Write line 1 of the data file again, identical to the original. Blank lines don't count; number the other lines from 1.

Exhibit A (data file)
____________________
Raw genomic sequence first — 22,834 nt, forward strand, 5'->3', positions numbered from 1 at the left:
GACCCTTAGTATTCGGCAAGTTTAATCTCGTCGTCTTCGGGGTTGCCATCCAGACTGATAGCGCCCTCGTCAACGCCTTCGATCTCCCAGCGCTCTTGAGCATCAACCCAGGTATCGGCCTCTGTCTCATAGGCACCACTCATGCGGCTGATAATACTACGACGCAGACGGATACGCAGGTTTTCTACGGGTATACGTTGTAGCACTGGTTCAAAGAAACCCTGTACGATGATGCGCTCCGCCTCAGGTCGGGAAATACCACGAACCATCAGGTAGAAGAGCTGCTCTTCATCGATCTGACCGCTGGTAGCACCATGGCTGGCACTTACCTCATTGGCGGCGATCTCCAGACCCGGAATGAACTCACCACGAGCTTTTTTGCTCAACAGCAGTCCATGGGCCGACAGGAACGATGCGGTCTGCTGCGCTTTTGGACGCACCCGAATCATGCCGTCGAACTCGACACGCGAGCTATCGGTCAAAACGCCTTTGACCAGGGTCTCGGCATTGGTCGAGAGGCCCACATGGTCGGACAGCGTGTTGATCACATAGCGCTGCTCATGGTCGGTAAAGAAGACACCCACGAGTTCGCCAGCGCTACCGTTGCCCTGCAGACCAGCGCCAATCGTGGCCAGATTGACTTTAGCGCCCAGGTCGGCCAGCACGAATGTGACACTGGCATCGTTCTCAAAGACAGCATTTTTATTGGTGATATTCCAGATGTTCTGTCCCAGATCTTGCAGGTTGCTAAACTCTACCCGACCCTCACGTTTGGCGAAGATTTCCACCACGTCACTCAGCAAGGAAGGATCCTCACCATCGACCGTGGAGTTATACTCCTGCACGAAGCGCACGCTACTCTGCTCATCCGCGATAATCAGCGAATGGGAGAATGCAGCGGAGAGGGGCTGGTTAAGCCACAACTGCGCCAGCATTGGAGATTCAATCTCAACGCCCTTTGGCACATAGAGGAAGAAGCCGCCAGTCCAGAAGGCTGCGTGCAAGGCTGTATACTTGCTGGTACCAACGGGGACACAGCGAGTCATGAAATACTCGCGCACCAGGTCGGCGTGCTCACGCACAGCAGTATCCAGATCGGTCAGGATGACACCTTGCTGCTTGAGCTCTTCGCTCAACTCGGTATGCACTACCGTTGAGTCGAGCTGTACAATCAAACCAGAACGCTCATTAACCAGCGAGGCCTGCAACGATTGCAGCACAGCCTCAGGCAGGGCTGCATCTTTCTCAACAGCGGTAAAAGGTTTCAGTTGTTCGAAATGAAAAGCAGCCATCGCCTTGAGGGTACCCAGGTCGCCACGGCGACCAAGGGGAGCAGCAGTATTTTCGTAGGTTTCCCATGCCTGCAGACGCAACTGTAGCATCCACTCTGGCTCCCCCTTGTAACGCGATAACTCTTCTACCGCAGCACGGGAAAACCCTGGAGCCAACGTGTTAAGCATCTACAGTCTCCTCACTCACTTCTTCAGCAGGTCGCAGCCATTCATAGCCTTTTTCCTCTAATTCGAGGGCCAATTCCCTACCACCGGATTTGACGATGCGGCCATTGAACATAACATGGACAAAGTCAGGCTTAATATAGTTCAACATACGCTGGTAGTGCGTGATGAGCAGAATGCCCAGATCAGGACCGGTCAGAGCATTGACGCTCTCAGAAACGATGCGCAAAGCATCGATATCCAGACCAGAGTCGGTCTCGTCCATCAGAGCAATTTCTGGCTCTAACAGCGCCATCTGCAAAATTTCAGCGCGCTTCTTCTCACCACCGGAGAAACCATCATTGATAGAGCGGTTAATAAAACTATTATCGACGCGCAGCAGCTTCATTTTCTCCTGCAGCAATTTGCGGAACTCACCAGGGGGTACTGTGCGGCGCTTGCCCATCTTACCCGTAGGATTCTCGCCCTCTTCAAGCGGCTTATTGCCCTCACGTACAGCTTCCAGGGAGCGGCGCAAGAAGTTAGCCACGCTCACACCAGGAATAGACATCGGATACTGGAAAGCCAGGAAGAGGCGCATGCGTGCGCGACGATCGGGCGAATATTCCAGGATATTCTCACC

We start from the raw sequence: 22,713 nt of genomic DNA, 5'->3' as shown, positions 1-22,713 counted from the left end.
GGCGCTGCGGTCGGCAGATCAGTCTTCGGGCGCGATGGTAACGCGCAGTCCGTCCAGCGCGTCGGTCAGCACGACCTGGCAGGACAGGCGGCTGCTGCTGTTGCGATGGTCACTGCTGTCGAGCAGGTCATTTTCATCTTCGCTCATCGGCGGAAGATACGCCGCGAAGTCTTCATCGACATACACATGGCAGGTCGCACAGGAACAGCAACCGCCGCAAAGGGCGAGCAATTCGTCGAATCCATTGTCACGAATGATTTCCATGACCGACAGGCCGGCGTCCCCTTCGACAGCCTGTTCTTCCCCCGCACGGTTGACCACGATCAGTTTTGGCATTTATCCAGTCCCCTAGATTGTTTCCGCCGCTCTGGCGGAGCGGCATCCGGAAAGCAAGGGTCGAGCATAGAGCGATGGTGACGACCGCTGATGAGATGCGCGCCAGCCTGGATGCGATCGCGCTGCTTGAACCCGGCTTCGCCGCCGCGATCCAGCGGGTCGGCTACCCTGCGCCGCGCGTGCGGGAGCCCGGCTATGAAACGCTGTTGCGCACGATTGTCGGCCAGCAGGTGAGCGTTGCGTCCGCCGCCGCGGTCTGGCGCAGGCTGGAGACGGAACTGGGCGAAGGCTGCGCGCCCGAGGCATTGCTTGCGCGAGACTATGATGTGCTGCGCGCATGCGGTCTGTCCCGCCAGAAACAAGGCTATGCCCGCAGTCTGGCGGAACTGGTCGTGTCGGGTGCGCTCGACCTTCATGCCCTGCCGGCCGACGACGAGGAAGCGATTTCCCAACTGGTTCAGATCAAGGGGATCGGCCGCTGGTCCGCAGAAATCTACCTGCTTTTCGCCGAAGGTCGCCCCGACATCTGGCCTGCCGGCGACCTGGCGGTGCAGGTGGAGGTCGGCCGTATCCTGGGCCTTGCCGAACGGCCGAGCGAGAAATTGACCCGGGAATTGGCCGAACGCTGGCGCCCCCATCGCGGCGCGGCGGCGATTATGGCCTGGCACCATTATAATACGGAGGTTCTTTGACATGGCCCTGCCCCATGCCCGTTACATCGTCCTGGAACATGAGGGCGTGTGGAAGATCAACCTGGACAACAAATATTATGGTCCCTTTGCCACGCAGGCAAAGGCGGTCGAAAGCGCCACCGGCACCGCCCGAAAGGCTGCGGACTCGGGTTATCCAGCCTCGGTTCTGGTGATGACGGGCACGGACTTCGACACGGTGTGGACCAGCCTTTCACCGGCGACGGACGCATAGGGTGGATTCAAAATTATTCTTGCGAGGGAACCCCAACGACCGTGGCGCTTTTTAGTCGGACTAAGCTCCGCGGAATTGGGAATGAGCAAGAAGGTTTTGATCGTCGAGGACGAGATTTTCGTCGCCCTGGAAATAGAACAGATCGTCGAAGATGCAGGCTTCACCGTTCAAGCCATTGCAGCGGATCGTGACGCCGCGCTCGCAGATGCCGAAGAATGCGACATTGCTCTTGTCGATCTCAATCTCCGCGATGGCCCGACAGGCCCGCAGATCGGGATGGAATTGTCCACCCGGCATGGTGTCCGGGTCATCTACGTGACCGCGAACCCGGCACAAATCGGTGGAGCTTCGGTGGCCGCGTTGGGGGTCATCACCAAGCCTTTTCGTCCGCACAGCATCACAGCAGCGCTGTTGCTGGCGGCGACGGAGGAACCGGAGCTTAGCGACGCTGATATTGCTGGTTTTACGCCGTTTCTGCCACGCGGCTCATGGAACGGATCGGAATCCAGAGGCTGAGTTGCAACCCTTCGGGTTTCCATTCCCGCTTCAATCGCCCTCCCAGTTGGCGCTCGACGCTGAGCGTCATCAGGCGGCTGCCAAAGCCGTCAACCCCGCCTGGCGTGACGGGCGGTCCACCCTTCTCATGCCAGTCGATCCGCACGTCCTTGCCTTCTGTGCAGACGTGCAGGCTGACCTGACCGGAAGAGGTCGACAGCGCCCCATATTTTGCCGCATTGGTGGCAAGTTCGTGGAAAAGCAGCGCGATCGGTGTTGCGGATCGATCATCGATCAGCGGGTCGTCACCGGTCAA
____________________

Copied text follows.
Raw genomic sequence first — 22,834 nt, forward strand, 5'->3', positions numbered from 1 at the left: